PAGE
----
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Finnie: Prison Reform Requires Adequate Funding For Local Authorities

Prison reform was in the spotlight in the Scottish Parliament this week.

Scotland’s prison population was 7,464 for the year 2017/2018 with 6,103 out of that total having been sentenced. It has been decreasing year on year since a high of 8,179 in 2011/12. annual_prison_population_v4

Humza Yousaf 2018

Humza Yousaf Cabinet Secretary for Justice

Local  MSP John Finnie, Justice spokesperson for the Scottish Greens has called on the Scottish Government to provide adequate funding to local authorities if it is serious about reducing Scotland’s prison population.

Questioning the Justice Secretary, Humza Yousaf,  in the Scottish Parliament on the 15th of January John Finnie highlighted that local authorities play a significant role in managing many of the alternatives to prison including restriction on liberty orders, drug and treatment testing orders, and community payback orders, yet the Scottish Government has proposed a cut to local government funding in its draft budget.

John Finnie  said:

John Finnie“The evidence is clear that short sentences lead to an increase in reoffending. That’s why Scottish Greens fully support a presumption against short sentences with a requirement that robust, well-resourced alternatives to custody are put in place if we are to see the transformative change and reduced prison population required.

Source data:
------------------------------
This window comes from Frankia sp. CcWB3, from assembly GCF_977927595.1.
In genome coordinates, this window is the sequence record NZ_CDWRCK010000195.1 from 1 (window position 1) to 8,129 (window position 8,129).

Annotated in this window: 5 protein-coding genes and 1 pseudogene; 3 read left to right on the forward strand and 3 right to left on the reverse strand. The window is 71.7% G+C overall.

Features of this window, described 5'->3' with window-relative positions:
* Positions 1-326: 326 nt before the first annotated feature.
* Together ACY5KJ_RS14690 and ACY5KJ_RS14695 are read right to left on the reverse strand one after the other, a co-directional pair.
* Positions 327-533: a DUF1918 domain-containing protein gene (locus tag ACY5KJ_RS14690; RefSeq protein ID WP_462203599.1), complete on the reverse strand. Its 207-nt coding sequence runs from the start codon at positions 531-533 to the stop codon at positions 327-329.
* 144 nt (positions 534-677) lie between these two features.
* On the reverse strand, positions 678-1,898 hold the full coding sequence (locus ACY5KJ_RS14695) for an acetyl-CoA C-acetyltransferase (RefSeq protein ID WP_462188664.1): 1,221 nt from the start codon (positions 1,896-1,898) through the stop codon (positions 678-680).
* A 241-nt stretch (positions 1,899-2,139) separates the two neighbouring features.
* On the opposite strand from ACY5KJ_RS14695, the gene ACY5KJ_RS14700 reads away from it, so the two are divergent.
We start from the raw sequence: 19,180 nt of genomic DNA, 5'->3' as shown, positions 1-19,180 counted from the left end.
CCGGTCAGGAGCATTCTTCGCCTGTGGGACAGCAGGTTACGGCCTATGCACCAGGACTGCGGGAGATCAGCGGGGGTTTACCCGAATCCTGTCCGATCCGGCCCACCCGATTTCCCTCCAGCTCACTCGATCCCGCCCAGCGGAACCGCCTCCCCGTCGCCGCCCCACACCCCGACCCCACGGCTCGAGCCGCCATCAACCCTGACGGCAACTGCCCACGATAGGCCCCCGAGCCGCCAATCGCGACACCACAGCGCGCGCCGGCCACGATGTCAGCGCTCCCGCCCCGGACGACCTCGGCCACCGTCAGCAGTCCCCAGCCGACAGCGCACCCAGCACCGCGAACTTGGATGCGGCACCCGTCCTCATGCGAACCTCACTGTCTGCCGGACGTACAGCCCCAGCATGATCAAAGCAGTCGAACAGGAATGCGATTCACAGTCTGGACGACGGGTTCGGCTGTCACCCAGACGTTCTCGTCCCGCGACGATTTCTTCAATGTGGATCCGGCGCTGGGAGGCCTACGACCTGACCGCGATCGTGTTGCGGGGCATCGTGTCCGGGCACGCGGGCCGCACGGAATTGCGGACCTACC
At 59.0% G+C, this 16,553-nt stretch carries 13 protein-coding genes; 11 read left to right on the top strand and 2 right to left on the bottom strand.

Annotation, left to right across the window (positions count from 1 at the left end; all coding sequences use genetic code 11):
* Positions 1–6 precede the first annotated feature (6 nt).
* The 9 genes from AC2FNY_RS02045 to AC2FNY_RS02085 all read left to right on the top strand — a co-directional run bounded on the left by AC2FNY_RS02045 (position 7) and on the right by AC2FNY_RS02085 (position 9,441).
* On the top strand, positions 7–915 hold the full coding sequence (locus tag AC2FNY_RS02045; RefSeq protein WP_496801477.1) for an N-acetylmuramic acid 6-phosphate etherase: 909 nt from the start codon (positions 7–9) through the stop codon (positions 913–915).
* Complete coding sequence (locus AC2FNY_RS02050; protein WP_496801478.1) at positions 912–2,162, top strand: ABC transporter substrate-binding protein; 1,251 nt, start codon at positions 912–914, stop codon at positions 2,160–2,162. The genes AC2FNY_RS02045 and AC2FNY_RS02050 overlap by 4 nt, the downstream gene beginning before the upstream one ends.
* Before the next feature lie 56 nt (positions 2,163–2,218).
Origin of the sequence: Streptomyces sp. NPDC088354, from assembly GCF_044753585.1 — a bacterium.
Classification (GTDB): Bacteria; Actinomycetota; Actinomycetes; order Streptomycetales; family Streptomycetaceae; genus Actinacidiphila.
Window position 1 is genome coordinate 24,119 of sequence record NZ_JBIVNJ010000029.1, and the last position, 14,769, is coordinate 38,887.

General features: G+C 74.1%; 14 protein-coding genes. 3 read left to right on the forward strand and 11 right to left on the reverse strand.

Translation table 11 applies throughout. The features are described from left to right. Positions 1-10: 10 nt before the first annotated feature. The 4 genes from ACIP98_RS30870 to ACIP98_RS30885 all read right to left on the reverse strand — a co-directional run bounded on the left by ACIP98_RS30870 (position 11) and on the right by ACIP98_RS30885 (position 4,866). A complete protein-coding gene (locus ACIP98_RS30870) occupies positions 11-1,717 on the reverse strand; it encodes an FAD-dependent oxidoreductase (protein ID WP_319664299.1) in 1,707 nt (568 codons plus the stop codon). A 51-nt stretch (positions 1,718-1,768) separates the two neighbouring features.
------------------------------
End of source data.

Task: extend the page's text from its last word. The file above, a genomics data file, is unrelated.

“Many alternatives to custodial sentences are managed by Criminal Justice Social Workers, employed by local councils. If the Scottish Government is serious about reducing criminality and tackling the crisis of overcrowding in our prisons, it must ensure that it adequately funds the alternatives.

“However the Cabinet Secretary wishes to count things, local authorities are facing an unacceptable cut in the Scottish Government’s draft budget.”

The Scottish Prison Service (SPS) is an agency of the Scottish Government and was first established in 1993. It is  funded by the Scottish Government.

As at 31st March 2018 there were 13 publicly managed prisons and two privately managed prisons (HMPs Addiewell and Kilmarnock).

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